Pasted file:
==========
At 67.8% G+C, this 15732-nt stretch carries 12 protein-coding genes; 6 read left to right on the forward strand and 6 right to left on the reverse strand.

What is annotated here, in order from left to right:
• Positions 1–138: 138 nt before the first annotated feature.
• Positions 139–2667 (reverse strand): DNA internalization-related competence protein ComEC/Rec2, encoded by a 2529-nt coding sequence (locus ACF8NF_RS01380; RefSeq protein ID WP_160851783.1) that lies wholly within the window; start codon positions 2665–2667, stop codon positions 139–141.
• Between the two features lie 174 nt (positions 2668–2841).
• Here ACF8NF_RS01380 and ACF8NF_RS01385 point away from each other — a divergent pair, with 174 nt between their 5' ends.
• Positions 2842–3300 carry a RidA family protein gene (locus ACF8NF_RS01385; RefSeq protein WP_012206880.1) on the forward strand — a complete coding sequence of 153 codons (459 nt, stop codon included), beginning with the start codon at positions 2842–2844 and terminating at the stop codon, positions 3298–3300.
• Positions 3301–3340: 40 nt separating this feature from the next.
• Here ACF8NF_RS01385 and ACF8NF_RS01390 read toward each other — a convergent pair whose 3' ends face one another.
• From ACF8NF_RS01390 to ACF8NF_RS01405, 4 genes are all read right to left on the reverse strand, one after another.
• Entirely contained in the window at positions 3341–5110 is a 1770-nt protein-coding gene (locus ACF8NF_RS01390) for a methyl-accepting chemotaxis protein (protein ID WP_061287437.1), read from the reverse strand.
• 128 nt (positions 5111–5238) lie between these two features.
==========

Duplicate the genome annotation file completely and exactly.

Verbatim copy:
At 67.8% G+C, this 15732-nt stretch carries 12 protein-coding genes; 6 read left to right on the forward strand and 6 right to left on the reverse strand.

What is annotated here, in order from left to right:
• Positions 1–138: 138 nt before the first annotated feature.
• Positions 139–2667 (reverse strand): DNA internalization-related competence protein ComEC/Rec2, encoded by a 2529-nt coding sequence (locus ACF8NF_RS01380; RefSeq protein ID WP_160851783.1) that lies wholly within the window; start codon positions 2665–2667, stop codon positions 139–141.
• Between the two features lie 174 nt (positions 2668–2841).
• Here ACF8NF_RS01380 and ACF8NF_RS01385 point away from each other — a divergent pair, with 174 nt between their 5' ends.
• Positions 2842–3300 carry a RidA family protein gene (locus ACF8NF_RS01385; RefSeq protein WP_012206880.1) on the forward strand — a complete coding sequence of 153 codons (459 nt, stop codon included), beginning with the start codon at positions 2842–2844 and terminating at the stop codon, positions 3298–3300.
• Positions 3301–3340: 40 nt separating this feature from the next.
• Here ACF8NF_RS01385 and ACF8NF_RS01390 read toward each other — a convergent pair whose 3' ends face one another.
• From ACF8NF_RS01390 to ACF8NF_RS01405, 4 genes are all read right to left on the reverse strand, one after another.
• Entirely contained in the window at positions 3341–5110 is a 1770-nt protein-coding gene (locus ACF8NF_RS01390) for a methyl-accepting chemotaxis protein (protein ID WP_061287437.1), read from the reverse strand.
• 128 nt (positions 5111–5238) lie between these two features.